Project Chicken Coupe: Installing QA1 and Baer Brakes

When this ’83 Cadillac Coupe De Ville aka “Project Chicken Coupe” rolled off the assembly line, it had luxury. What it didn’t have was stopping power, or the ability to handle a corner at any speed. Today, we are going to change that and turn it into a Pro-Luxury machine. QA1 is handling the suspension while Baer Brakes is handling the stopping power.

QA1 Doesn’t Make Cadillac Suspension

That’s what we thought too! Where the heck would we find performance suspension for an ’83 Caddy that wasn’t custom built? Digging into it this car it is a GM “C-Body.” We found out through research that the C-Body is actually a B-Body that’s been stretched in the middle. That means anything off a B-Body such as a Caprice or Impala will bolt right up – double A-Arms in the front and a triangulated four-link in the rear. We had a bare frame and you can see where there’s a front stub and a rear stub, they just welded in different center sections to lengthen or shorten the car.

We hopped on QA1’s website and saw they had quite a few different options for these C/B-Body cars. They have kits to make them handle or for drag racing, along with just individual parts. On the handling side they have three different levels. The first is a coil over and sway bar kit that uses the factory control arms. The second includes all that plus all new control arms and trailing arms. The third kit has all the new control arms and trailing arms, but offers their MOD Series coil overs that offer on-the-car valve adjustments. We ended up going with the second kit that still offers dual adjustable shocks. We want this car to handle, but we aren’t trying to win Good Guys Autocross with it.

Installing QA1

We started installation of the QA1 kit in the rear. The rear lower trailing arms are a much stronger boxed control arm, while the uppers feature a spherical ball joint on the other. This frees up the binding that’s common with triangulated four-links allowing the rear end to move up and down freely. We bolted all four arms to our Currie 9″ rear, then slid the entire assembly under the car and bolted it to the frame.

The rear coil over conversion was simple, a bracket bolts to the lower shock mount on the rear end, then we drilled and bolted an additional bolt into place. On the top side QA1 supplies a bracket to bolt to the frame to accept the double-shear coil over. With the brackets installed we then assembled the coil overs which consists of setting thrust washers down, the spring and the hat then sliding the entire assembly under the car. Our last step was to install the rear sway bar – we did this by bolting the brackets to sway bar, then lifting the bar up into position to bolt to the lower rear trailing arms.

To The Front

Since we weren’t lifting a heavy rear end in the front, it was even easier! The tubular control arms offer a multitude of benefits over the factory control arms: they are stronger, weigh less, increase caster/camber, fix the camber curve, they have performance bushings that don’t flex as much as rubber, they articulate better and finally, they look amazing! If that’s not enough reason to switch over to these QA1 arms we don’t know what is. We started by bolting on the lower arms in the factory frame points. Then we slide the upper arms into place – careful here, there is a right and a left side but they are marked.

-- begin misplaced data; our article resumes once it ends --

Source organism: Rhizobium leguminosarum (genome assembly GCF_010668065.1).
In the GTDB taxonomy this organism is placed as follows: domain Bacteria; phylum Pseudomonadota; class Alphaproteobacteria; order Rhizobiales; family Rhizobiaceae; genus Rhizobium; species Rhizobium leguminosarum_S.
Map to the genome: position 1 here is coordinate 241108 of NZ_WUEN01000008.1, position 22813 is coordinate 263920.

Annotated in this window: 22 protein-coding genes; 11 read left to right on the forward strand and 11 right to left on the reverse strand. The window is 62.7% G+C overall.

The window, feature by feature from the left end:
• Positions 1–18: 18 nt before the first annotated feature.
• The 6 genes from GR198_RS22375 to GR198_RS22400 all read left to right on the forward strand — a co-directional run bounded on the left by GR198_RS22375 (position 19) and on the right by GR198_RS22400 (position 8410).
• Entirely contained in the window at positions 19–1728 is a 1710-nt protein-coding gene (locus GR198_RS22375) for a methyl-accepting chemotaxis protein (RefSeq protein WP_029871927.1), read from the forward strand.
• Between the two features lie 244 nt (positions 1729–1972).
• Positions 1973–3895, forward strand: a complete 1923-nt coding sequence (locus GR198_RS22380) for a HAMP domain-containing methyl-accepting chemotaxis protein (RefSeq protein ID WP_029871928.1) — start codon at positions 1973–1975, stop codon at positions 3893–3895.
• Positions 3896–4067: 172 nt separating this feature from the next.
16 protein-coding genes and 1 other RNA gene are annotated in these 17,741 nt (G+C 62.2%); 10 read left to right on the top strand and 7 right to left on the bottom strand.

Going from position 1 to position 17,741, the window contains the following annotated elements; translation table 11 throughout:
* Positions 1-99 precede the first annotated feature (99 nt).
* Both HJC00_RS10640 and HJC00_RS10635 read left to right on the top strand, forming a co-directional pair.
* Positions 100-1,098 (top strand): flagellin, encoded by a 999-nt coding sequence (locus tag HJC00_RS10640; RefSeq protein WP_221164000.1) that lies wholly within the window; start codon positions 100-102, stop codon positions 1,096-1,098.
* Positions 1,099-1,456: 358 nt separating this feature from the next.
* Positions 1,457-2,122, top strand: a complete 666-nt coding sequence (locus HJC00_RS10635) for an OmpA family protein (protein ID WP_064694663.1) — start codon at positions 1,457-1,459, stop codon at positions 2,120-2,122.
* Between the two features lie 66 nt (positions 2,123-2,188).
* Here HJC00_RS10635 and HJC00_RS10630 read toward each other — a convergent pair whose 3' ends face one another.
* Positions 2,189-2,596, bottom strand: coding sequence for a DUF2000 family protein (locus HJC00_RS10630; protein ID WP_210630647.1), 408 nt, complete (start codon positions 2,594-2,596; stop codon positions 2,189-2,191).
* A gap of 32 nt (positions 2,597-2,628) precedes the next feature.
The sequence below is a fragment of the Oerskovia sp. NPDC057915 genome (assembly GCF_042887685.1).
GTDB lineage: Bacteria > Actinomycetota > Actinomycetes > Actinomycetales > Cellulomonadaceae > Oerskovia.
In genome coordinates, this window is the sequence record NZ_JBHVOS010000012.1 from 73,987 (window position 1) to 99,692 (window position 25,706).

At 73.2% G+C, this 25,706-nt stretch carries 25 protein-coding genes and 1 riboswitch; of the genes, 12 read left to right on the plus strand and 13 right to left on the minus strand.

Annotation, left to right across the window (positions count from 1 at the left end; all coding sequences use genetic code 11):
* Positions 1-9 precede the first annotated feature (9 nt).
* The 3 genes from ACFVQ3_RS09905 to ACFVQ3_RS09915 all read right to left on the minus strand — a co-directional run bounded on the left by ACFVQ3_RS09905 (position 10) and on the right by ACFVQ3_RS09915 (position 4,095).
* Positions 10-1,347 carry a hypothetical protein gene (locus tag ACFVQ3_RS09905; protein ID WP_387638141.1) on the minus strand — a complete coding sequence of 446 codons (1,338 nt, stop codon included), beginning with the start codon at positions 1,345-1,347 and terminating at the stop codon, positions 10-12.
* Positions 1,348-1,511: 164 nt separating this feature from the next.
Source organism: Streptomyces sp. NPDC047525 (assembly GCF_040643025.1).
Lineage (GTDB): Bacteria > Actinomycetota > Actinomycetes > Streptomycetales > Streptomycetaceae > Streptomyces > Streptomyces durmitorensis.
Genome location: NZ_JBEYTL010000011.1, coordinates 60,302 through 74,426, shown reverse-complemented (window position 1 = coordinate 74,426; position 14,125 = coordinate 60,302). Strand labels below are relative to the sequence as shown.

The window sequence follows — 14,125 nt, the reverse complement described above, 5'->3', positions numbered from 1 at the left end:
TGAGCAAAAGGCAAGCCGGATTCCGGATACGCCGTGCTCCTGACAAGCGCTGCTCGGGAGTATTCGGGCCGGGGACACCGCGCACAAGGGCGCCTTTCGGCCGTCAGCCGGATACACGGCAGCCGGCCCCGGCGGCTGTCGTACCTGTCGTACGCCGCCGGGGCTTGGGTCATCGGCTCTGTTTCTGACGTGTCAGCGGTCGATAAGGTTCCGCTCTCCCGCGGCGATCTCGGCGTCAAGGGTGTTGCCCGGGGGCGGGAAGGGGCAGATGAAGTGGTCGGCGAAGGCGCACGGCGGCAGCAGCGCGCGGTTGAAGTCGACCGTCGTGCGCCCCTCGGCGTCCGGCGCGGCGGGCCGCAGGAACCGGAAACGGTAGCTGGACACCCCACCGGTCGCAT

After assembling the coil over and making sure to use anti-seize on the threads, we slid them into the frame and bolted it all down. Our last step was to install the hollow sway bar – it looks big and beefy but it’s lightweight! Dropping a few pounds off this car won’t hurt anything and the extra strength of it will help this car stay flat during corners.

Stopping Power with Baer Brakes

Did you know this car weighed almost 4,000 lbs brand new? It’s no lightweight car where a smaller brake package could make do. We will lose a little bit of that weight with the lighter suspension and aluminum motor, but overall this car will stay right around that same weight. We hopped on Baer Brakes’ website and saw the options they had. The rear being a big-bearing Ford Torino 9″ meant they had just about any kind of brake package we could want. On the front end Baer is able to modify new B-Body spindles to accept their brakes. One thing we learned is that these spindles are the same as a 1979-1981 F-Body, which opened up brake options for us. With all this in mind we elected to go with a Pro+ “6P” set up. This is a six-piston caliper along with two-piece 14″ drilled and slotted rotors. These are “Big Ass Brakes” and this car needs them!

The rear was a fairly straight installation. They have an integrated parking brake so we had to pop the axles out in order to install the new backing plates. Once that was done it was a matter of sliding the rotor on, and bolting on the caliper.

Installing the front brakes is even easier as Baer does 95% of the work. You see a B-Body spindle has cast-in caliper mounts. In order to move the caliper out for a bigger rotor, Baer cuts off those ears and bolts up a new caliper bracket. They go ahead and assemble the whole spindle too! All we had to do was set the spindle on the ball joints, attach the tie-rods and brake hose then bleed the brakes. The whole entire process is so easy thanks to Baer. While we were upgrading the brakes we went ahead and put on a Baer ReMaster cylinder, proportioning valve and lines as well to complete the whole package.

With the suspension and brakes knocked out in a day, our next step is to install our Warhawk 427 cubic-inch LS and 6-Speed Magnum! Stay tuned!